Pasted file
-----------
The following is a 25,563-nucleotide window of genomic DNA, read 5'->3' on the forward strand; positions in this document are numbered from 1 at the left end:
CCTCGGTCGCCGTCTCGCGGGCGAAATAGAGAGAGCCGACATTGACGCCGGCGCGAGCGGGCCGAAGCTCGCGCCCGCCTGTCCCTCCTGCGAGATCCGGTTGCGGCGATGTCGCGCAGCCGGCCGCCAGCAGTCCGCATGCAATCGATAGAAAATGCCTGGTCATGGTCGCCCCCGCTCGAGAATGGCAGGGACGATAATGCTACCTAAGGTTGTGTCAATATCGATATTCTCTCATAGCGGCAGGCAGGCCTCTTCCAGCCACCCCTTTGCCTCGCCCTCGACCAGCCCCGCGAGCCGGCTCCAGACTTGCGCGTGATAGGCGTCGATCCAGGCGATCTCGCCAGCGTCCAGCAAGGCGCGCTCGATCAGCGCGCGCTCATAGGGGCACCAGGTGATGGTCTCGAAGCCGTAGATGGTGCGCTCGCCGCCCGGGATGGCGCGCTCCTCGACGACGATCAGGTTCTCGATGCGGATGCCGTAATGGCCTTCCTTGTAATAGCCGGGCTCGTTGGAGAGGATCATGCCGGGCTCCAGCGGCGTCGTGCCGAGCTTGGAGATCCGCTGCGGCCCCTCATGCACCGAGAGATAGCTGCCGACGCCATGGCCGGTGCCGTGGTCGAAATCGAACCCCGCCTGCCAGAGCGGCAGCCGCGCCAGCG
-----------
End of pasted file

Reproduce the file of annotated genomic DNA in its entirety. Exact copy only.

The following is a 25,563-nucleotide window of genomic DNA, read 5'->3' on the forward strand; positions in this document are numbered from 1 at the left end:
CCTCGGTCGCCGTCTCGCGGGCGAAATAGAGAGAGCCGACATTGACGCCGGCGCGAGCGGGCCGAAGCTCGCGCCCGCCTGTCCCTCCTGCGAGATCCGGTTGCGGCGATGTCGCGCAGCCGGCCGCCAGCAGTCCGCATGCAATCGATAGAAAATGCCTGGTCATGGTCGCCCCCGCTCGAGAATGGCAGGGACGATAATGCTACCTAAGGTTGTGTCAATATCGATATTCTCTCATAGCGGCAGGCAGGCCTCTTCCAGCCACCCCTTTGCCTCGCCCTCGACCAGCCCCGCGAGCCGGCTCCAGACTTGCGCGTGATAGGCGTCGATCCAGGCGATCTCGCCAGCGTCCAGCAAGGCGCGCTCGATCAGCGCGCGCTCATAGGGGCACCAGGTGATGGTCTCGAAGCCGTAGATGGTGCGCTCGCCGCCCGGGATGGCGCGCTCCTCGACGACGATCAGGTTCTCGATGCGGATGCCGTAATGGCCTTCCTTGTAATAGCCGGGCTCGTTGGAGAGGATCATGCCGGGCTCCAGCGGCGTCGTGCCGAGCTTGGAGATCCGCTGCGGCCCCTCATGCACCGAGAGATAGCTGCCGACGCCATGGCCGGTGCCGTGGTCGAAATCGAACCCCGCCTGCCAGAGCGGCAGCCGCGCCAGCG